The news last night reported that, re the last bill, if a church chooses to prohibit the carrying of firearms, they can do so. Otherwise, we have to look forward to more guns in schools and churches, and even in Universities. Students at the University of Texas in Austin, for instance, can legally carry guns to class. What could go wrong with that?

The excuse for this shameful behavior is the usual: Americans need more guns to protect themselves against the bad guys. As CNN reports: “‘We have learned many times over that there is no such thing as a gun free zone. Those with evil intentions will violate the law and carry out their heinous acts no matter what,’ state Sen. Donna Campbell, co-sponsor of the bill, said in a statement. ‘It makes no sense to disarm the good guys and leave law-abiding citizens defenseless where violent offenders break the law to do great harm’.”

NBC News, in a press conference I watched, reports the Texas governor making the same justification:

In a press conference Sunday, Gov. Abbott insisted the new laws will protect Texans, pointing to the law which allows more school marshals to have guns in schools. “Some of these laws were enacted for the purpose of making our communities safer,” Abbott said.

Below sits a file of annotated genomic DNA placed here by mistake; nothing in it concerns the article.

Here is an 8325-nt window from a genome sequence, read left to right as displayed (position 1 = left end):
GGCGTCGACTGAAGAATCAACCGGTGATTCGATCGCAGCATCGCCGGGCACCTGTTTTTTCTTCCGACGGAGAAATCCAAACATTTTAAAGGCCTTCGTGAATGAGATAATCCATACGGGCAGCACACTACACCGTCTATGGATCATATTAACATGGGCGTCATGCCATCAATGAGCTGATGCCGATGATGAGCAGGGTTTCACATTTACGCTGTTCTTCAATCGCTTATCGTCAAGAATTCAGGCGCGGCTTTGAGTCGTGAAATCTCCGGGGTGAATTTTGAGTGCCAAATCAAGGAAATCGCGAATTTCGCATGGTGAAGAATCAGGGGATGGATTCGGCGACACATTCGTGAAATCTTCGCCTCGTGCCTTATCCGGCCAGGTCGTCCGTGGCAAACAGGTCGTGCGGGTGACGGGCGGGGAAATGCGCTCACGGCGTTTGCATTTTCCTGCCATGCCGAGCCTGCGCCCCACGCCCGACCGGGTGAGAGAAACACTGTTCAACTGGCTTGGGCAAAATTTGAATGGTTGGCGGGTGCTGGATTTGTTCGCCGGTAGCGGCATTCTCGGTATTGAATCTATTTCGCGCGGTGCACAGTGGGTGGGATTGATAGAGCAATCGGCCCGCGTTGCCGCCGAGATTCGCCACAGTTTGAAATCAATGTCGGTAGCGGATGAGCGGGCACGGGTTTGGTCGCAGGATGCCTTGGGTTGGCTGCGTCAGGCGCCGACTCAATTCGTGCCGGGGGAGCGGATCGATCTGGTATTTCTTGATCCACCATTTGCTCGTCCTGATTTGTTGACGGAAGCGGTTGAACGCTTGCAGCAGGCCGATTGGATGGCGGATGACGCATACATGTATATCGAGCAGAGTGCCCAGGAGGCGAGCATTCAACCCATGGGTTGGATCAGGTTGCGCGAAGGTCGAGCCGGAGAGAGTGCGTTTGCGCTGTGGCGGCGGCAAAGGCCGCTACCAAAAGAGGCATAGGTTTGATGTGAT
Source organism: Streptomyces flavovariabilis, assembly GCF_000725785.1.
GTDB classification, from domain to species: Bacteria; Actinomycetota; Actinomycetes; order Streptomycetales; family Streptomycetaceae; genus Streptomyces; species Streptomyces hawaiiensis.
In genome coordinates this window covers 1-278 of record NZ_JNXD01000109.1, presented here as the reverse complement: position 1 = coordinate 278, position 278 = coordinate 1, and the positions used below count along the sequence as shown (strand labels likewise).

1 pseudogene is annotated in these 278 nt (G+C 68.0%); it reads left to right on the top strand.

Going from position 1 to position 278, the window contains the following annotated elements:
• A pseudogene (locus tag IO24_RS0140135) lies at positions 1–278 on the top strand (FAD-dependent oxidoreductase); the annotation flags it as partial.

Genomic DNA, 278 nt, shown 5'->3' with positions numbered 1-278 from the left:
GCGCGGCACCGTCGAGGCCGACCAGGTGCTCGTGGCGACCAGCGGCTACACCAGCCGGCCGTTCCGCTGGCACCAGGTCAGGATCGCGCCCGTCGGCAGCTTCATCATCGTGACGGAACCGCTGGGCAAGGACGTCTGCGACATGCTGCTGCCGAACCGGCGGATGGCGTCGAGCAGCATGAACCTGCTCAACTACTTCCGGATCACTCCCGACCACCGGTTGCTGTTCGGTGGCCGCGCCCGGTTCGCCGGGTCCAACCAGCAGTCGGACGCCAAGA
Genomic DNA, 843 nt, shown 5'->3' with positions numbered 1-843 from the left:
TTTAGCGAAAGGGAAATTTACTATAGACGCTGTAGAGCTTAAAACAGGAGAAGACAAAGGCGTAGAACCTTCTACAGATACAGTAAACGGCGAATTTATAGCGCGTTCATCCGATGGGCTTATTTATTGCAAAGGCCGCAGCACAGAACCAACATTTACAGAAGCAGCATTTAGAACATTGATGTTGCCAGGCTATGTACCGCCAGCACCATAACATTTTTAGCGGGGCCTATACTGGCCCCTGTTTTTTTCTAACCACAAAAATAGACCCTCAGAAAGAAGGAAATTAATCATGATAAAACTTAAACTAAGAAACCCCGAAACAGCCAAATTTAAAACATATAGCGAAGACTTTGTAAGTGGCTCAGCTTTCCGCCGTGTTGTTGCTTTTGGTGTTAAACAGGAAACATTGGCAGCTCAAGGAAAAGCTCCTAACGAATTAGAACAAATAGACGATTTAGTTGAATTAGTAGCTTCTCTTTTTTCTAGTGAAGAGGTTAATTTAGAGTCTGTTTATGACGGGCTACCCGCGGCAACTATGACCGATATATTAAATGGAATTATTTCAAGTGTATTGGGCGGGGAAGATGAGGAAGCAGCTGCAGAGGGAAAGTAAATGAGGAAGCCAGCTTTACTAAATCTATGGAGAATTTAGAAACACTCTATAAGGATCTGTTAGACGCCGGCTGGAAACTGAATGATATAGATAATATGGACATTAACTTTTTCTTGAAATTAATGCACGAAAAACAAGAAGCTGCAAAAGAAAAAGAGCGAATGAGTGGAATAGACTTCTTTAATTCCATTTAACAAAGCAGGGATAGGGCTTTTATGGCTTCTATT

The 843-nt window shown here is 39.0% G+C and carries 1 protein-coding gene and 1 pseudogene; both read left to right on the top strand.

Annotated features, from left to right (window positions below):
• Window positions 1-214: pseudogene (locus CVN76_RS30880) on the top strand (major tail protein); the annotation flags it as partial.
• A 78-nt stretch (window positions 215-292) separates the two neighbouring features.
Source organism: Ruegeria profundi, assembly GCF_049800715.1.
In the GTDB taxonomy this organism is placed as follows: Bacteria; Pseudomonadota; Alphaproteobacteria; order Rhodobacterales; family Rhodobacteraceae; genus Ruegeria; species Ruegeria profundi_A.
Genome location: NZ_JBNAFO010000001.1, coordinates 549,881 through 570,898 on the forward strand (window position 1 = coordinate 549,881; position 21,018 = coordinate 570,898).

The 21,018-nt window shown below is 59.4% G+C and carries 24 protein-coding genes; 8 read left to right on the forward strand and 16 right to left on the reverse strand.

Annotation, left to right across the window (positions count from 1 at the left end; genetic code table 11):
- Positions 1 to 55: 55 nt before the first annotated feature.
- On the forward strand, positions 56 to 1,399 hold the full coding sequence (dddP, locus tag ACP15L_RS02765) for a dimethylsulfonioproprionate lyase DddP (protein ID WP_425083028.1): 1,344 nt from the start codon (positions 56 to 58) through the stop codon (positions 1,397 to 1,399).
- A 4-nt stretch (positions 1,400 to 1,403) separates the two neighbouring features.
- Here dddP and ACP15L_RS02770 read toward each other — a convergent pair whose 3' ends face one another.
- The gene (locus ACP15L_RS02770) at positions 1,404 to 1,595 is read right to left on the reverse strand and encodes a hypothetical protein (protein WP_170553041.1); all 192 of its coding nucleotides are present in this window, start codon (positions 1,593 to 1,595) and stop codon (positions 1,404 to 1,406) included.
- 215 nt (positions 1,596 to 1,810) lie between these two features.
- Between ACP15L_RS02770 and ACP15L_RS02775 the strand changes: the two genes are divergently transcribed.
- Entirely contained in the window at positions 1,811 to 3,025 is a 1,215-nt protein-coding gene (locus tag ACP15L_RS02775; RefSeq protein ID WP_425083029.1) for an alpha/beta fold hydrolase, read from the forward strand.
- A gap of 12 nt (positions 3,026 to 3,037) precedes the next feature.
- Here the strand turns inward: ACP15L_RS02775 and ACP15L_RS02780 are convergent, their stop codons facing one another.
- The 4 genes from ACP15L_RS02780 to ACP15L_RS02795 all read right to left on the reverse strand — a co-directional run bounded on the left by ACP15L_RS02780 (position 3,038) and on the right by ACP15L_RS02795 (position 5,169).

That’s about as lame as you can get. Yes, perhaps the laws were enacted with that intention, but do they actually yield those results? Apparently not. It seems as if more innocent lives are lost when criminals use guns (many of them obtained legally) than when guns are used for self-defense. From the Violence Policy Center (VPC):

The main argument used to advance these policies is that guns are a common and effective tool for self-defense. This argument is false.

A series of VPC studies on guns and self-defense thoroughly disprove the NRA myth. These studies analyze national data from the Federal Bureau of Investigation (FBI) Uniform Crime Reporting (UCR) Program’s Supplementary Homicide Report (SHR) and the Bureau of Justice Statistics’ National Crime Victimization Survey (NCVS). Among the findings of the most recent edition of the study are the following:

  • In 2016, the FBI reports there were only 274 justifiable homicides involving a private citizen using a firearm. That same year, there were 10,341 criminal gun homicides. Guns were used in 37 criminal homicides for every justifiable homicide.